Left-wing women writing their poetry in Yiddish

I had always thought my mother-in-law was called “Little Lefty,” because (1) he was short, and (2) she had been a lefthanded seamstress in the garment industry. But in the Yiddish-speaking left-wing family I married into, I learned the story was more complicated. Until the day she died, when speaking of the communist newspaper Frayhayt, she whispered its name.

Dovid Katz’s excellent introduction to Proletpen: America’s Rebel Yiddish Poets (University of Wisconsin Press, 2005, $45.00) would have made sense to her, as it explains the differences between rekhte (right) and linke (left) between World Wars I and II, pointing out, however, that the main newspapers representing each—the Forverts and the Frayhayt— “both were so very proudly socialist and far to the left of the American center.” Katz paints a vivid picture of the times when these rivalrous factions were much more than matters for textbooks and university courses.

Proletpen, the name of the leftist writers’ union, is an appropriate title for this book, divided into thematic sections, such as Urban Landscape, Speaking of Scottsboro, United in Struggle, and Wars to End All Wars. Some of the 39 poets are better known than others, and some names remain lost to us. For example, A. Shtriker is probably a pseudonym (“shtriker” means “knitter”), and in the section Songs of the Shop, in which his (her?) “Figaro” appears, one can hear the rhythm of the factory: “Figaro here, Figaro there./Red knickers up to his knees,/back and forth,/.. .louder than rushing machines…” Particularly affecting are Betsalel Friedman’s words to the mothers of the “Scottsboro boys”: “Mothers of boys in death-cells,/mothers shudder at the dead./For you and for us, the enemy soaks/in blood our daily bread.”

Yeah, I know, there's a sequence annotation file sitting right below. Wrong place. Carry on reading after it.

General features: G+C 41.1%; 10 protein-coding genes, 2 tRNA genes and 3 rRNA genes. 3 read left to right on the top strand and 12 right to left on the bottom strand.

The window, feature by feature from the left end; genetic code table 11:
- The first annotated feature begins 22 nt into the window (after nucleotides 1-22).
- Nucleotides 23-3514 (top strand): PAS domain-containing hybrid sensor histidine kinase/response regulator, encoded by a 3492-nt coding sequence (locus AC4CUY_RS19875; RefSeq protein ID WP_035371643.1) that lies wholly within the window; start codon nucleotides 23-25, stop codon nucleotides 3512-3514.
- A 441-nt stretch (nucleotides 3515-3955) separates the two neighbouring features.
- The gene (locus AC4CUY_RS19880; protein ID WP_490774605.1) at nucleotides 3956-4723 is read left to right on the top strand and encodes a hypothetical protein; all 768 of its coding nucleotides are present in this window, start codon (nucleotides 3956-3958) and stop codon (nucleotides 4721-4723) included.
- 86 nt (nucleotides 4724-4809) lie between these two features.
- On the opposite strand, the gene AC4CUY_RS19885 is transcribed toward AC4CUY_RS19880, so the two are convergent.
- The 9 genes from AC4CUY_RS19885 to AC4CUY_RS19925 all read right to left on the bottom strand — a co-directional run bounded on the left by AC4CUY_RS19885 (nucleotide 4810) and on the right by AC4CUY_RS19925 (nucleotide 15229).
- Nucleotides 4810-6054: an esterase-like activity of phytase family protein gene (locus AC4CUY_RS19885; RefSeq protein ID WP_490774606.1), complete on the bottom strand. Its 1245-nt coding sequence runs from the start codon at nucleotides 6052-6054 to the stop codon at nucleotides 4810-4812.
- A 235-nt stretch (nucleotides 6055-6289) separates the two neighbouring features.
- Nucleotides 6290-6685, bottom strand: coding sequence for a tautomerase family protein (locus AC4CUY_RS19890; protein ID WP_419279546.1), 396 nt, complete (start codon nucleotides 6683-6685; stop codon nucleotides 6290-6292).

Dana Craft’s illustrations include a drawing of the railroad tracks leading to Birkenau with Yiddish manuscript pages scattered between the rails, followed by Zishe Vaynper’s “Word, I haven’t got room/any more/for you.” The book yields unexpected treasures. Unhappily, however, only seven women are represented: Sarah Barkan, Sarah Fel-Yelin, Sarah Kindman, Malka Lee, Esther Shumyatsher, Dora Teitelboim, Shifre Vays.

Vays, an avid defender of workers’ and women’s rights, didn’t spend time on regrets: “Ikh vel zikh shiva nit zitsn/nokh mayne yarn, mayne nekhtns” (“I won’t be sitting shiva/for my years, my yesterdays”). Sarah Barkan wrote for adults and children, as did Sarah Fel-Yelin, organizer of self-defense exercises for women and children in World War I and chronicler of her beloved shtetl, Krinik. In “My New York Street Sings,” Esther Shumyatsher depicts a vision of how “Want sang and sang on my street today,/a torn cry on its lips, hunger on its knee,” finally warning: “You will pay…for your slaves’ hunger and sunkenness.” We cannot help asking: where are the rest of the women?

Julia Wolf Mazow, student of Yiddish language and literature, complied and edited The Woman Who Lost Her Names: Selected Writings of American Jewish Women